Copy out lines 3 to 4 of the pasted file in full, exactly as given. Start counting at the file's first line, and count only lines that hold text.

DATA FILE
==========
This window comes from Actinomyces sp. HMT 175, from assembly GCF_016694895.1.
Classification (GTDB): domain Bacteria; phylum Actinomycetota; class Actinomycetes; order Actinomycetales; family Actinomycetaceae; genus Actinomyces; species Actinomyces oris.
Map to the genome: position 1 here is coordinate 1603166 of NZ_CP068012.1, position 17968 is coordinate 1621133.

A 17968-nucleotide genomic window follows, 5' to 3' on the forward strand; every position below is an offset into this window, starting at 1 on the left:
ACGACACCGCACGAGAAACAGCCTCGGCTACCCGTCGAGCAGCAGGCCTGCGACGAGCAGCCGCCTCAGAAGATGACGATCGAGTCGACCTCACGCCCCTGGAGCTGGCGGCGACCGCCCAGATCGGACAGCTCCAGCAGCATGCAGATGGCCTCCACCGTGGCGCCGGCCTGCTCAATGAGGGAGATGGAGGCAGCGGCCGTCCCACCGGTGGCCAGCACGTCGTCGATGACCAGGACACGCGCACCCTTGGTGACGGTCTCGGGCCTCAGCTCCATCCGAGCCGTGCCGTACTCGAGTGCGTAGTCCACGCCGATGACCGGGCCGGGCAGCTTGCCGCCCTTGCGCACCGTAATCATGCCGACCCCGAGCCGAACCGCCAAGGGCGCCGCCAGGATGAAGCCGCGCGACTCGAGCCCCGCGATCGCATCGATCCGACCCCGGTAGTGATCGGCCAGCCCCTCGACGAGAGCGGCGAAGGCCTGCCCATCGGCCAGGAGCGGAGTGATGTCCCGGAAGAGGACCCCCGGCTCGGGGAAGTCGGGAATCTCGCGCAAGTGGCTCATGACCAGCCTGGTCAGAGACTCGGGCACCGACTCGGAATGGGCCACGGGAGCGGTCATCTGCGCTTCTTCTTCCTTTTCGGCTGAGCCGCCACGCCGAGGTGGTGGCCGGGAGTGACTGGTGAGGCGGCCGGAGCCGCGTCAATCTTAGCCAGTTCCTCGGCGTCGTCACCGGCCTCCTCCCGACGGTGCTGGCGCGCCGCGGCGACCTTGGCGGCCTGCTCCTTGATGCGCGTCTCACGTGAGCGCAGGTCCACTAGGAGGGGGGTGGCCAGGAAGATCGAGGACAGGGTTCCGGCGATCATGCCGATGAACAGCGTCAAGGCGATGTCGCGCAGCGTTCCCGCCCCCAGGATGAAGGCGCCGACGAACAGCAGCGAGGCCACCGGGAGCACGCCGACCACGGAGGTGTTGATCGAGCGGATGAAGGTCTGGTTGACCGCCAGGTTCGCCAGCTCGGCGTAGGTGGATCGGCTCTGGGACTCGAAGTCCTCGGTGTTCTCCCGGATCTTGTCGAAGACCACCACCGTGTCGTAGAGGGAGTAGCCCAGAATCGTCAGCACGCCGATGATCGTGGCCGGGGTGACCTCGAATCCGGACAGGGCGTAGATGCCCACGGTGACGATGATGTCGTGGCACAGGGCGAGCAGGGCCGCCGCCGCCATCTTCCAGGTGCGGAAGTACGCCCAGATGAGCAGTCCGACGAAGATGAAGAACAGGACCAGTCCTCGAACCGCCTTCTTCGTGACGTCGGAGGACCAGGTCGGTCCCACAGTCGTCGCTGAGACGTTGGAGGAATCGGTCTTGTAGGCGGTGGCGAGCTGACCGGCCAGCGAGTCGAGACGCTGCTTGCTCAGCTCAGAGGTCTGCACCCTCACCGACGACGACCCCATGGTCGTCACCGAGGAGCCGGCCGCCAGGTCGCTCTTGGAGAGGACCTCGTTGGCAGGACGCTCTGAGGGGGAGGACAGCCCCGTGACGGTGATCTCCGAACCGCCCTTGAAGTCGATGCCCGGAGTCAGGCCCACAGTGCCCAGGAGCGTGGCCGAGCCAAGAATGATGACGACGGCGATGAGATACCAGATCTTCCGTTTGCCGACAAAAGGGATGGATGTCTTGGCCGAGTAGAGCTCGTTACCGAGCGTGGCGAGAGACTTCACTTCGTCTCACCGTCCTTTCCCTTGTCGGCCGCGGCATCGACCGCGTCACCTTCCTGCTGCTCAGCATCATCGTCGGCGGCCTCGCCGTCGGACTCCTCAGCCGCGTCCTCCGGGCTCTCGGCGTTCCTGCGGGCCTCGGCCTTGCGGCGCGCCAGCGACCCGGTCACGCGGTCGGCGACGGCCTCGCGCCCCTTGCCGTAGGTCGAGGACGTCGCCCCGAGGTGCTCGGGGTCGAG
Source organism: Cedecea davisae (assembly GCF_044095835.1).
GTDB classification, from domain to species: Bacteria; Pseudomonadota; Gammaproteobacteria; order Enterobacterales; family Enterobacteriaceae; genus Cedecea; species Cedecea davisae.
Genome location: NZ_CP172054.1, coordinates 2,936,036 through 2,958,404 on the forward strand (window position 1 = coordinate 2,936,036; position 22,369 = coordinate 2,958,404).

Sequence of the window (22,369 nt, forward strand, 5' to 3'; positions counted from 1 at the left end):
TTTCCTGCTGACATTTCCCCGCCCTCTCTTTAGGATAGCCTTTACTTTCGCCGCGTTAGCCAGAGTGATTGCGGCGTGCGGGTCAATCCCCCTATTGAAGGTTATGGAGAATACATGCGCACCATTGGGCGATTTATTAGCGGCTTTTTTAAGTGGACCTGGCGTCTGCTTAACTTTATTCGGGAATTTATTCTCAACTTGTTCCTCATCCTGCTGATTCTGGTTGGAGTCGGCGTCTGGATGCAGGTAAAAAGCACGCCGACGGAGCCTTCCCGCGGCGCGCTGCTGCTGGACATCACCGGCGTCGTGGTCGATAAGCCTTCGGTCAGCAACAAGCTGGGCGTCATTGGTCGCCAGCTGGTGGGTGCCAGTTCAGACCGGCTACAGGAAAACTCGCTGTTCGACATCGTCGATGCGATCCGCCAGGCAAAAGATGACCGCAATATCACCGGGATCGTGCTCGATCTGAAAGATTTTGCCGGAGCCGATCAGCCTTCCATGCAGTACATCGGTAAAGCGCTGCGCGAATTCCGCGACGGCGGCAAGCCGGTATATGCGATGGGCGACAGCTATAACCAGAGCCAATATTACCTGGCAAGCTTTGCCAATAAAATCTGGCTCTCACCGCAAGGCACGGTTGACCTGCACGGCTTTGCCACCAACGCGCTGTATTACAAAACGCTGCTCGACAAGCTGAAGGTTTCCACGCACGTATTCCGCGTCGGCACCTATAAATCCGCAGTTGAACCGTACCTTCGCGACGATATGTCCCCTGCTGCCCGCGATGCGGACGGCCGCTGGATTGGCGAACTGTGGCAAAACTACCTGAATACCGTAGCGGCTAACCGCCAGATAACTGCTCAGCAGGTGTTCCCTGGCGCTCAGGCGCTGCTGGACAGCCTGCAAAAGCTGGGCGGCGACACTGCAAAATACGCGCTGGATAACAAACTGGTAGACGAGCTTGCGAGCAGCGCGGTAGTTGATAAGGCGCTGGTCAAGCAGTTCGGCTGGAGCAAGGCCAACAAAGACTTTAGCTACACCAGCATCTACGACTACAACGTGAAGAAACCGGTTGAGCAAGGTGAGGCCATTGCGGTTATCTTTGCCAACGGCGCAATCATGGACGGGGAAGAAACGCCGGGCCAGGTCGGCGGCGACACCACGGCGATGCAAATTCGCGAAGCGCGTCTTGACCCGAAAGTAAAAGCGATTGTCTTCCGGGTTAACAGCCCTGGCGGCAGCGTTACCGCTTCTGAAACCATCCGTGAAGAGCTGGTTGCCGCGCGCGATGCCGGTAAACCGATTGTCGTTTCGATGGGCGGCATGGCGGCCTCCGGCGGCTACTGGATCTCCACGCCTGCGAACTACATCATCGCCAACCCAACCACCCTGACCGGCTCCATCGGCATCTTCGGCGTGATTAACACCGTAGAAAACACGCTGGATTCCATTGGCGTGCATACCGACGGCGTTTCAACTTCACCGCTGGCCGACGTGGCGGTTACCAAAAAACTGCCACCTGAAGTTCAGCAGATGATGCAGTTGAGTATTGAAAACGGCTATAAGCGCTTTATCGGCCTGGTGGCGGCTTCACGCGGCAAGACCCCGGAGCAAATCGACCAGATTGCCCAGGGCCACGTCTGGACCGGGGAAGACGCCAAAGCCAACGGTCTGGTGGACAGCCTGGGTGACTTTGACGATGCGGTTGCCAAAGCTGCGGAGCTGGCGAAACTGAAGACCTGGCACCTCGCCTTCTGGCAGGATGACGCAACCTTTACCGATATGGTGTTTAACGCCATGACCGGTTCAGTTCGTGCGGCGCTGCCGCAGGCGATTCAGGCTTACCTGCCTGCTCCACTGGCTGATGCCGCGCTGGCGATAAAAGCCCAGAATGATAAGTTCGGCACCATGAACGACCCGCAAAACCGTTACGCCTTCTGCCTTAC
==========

Map to the genome: position 1 here is coordinate 1603166 of NZ_CP068012.1, position 17968 is coordinate 1621133.

A 17968-nucleotide genomic window follows, 5' to 3' on the forward strand; every position below is an offset into this window, starting at 1 on the left: